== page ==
Friday, June 23, 2006

Report: Abramoff used Norquist to distribute funds, Anti-tax advocate acted as a buffer for lobbyist's activities

WASHINGTON (AP) -- In Jack Abramoff's world, prominent Washington tax-cut advocate Grover Norquist was a godsend.

Moving money from a casino-operating Indian tribe to Ralph Reed, the Christian Coalition founder and professed gambling opponent, was a problem. Lobbyist Abramoff turned to his longtime friend Norquist, apparently to provide a buffer for Reed.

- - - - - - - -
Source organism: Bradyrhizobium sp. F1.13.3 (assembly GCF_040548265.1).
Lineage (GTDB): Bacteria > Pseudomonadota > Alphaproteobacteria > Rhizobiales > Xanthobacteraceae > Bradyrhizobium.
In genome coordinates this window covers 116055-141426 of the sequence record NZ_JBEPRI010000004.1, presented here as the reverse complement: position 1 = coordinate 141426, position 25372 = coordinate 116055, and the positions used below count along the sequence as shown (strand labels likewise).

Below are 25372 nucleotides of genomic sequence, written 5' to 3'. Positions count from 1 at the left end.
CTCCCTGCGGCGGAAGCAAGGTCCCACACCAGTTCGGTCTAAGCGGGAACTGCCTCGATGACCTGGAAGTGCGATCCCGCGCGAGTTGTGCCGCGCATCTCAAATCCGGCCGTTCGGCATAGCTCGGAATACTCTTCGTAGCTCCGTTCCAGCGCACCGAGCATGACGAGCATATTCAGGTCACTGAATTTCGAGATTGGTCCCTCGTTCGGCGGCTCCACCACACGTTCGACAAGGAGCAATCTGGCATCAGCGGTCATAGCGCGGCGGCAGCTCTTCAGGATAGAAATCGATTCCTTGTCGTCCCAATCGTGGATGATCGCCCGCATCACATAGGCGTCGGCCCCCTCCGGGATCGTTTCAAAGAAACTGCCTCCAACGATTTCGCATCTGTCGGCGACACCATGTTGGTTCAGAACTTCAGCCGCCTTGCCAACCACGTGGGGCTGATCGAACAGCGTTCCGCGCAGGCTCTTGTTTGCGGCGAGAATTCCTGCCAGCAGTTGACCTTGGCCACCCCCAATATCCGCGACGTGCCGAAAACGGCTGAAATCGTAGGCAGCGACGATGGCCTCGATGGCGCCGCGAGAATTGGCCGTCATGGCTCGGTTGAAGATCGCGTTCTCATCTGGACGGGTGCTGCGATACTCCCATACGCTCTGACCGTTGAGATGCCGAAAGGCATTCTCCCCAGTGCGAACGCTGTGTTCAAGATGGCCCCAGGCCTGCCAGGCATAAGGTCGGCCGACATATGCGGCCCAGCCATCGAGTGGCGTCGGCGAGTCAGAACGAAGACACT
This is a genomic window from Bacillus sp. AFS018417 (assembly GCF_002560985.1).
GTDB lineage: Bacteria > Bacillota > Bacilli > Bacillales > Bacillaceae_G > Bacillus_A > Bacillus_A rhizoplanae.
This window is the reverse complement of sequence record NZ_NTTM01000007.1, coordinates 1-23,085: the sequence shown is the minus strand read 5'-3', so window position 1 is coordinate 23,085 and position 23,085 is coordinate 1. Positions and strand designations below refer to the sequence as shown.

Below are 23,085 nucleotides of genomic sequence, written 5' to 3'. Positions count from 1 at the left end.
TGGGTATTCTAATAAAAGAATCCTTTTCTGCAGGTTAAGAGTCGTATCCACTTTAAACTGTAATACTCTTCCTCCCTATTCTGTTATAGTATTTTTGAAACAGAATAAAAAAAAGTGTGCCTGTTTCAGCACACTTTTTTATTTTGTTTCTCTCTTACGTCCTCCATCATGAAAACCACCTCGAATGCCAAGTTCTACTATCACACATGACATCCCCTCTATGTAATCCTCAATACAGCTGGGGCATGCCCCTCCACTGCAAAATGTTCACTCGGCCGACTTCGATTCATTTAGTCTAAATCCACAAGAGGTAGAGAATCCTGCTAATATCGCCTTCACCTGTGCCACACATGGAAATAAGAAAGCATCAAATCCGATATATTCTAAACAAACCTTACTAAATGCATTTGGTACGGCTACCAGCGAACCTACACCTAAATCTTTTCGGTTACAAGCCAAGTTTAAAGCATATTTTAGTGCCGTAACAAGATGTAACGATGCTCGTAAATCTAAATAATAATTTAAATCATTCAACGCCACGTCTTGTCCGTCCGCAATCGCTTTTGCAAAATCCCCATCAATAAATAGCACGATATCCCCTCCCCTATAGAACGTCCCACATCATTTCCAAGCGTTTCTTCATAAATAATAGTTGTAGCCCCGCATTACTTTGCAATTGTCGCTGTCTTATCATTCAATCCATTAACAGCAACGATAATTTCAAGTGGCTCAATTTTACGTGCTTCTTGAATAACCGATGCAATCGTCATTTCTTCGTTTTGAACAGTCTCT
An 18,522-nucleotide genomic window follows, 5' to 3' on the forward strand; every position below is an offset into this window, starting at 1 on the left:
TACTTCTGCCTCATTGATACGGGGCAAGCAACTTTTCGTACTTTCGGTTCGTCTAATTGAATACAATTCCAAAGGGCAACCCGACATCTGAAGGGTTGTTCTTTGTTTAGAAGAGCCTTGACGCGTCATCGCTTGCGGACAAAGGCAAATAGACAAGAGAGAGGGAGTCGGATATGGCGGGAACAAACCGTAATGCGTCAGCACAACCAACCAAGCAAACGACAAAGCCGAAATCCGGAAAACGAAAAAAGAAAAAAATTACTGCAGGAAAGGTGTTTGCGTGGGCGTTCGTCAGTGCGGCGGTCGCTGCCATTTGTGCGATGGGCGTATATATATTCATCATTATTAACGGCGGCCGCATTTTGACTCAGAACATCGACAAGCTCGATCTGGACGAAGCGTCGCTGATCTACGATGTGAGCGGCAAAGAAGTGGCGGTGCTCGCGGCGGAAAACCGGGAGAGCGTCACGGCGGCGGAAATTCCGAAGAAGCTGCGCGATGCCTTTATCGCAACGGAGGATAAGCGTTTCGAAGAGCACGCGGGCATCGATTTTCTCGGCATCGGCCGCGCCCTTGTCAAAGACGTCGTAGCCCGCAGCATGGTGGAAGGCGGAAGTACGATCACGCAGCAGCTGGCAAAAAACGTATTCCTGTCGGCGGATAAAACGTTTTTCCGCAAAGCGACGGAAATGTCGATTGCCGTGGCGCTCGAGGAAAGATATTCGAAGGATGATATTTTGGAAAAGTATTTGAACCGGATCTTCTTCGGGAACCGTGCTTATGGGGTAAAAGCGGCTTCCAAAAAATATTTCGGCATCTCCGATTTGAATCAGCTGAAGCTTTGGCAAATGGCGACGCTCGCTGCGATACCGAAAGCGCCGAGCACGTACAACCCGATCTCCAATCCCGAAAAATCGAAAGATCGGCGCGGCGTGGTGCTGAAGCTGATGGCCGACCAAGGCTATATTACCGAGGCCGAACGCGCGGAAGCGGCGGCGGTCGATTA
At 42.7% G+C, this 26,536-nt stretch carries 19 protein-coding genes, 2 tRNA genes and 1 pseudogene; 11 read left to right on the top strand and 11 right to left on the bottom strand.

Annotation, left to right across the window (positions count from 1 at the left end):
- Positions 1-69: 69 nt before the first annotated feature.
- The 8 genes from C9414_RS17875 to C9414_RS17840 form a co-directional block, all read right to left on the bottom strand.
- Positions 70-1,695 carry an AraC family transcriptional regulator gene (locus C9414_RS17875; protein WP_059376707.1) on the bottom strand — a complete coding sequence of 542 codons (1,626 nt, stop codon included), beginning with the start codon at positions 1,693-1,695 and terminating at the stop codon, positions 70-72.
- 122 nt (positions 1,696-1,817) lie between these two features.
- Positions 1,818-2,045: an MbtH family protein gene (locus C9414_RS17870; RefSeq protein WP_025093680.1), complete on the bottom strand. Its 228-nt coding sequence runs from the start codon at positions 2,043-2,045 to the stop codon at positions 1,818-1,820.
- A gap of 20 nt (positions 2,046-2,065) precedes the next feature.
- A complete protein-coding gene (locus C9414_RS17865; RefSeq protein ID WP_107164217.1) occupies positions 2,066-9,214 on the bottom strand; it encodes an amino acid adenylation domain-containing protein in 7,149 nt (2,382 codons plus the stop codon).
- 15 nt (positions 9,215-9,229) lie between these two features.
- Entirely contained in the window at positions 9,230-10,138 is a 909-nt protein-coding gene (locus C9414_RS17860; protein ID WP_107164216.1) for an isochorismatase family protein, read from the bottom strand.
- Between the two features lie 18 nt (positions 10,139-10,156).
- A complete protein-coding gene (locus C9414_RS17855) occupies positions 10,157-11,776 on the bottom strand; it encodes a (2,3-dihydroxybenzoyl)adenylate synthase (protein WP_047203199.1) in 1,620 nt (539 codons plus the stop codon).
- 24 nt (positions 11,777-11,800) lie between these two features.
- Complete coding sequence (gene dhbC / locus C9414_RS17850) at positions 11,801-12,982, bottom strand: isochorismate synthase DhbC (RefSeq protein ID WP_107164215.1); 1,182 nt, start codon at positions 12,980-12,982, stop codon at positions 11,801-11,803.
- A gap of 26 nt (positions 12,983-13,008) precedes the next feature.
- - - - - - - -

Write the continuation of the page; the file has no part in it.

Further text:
The result, according to evidence gathered by the Senate Indian Affairs Committee, was that Norquist's Americans for Tax Relief became a conduit for more than a million dollars from the Mississippi Choctaw to Reed's operation, while Norquist, a close White House ally, took a cut.

Without citing any specific group, the Senate panel found numerous instances of nonprofit organizations that appeared to be involved in activities unrelated to their mission as described to the Internal Revenue Service.

Thursday's 373-page Senate report on Abramoff's influence-peddling said some nonprofits channeled money from one entity to another in an effort to obscure the source of funds, the eventual use of funds and to evade tax liability....

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